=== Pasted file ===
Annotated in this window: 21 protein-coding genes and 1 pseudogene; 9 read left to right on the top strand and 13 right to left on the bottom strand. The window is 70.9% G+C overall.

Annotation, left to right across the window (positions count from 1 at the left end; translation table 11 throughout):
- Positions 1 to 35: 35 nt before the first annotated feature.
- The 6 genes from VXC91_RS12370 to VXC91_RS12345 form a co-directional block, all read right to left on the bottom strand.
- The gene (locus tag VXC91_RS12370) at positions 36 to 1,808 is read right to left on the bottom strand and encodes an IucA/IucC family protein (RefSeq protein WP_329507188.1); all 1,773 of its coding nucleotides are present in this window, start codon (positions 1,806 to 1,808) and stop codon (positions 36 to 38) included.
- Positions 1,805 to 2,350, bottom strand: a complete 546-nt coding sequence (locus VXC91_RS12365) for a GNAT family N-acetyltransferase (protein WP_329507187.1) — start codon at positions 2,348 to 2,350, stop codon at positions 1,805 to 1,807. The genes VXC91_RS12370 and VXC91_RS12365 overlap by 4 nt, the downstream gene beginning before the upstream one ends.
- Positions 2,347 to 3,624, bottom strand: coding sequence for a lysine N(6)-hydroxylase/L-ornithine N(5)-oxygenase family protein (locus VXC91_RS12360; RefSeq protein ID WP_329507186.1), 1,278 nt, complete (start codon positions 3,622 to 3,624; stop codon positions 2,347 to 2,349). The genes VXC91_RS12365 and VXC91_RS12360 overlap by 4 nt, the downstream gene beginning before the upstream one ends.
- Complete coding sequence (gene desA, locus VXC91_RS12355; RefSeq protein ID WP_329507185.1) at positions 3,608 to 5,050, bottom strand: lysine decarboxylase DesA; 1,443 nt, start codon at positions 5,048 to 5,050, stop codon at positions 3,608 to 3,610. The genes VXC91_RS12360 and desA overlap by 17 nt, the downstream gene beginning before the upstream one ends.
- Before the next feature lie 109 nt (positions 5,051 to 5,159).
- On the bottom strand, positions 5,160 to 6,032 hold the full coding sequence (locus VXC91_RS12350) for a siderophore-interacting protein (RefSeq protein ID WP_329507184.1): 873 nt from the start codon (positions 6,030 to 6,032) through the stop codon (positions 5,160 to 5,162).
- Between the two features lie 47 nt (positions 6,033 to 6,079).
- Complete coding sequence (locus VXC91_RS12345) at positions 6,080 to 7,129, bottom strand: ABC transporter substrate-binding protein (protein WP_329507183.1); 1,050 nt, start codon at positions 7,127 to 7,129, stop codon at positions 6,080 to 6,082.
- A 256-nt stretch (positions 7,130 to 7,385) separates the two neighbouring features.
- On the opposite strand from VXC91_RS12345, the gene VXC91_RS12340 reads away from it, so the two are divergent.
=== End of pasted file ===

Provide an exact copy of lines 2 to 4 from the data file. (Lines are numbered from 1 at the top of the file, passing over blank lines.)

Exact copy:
Annotation, left to right across the window (positions count from 1 at the left end; translation table 11 throughout):
- Positions 1 to 35: 35 nt before the first annotated feature.
- The 6 genes from VXC91_RS12370 to VXC91_RS12345 form a co-directional block, all read right to left on the bottom strand.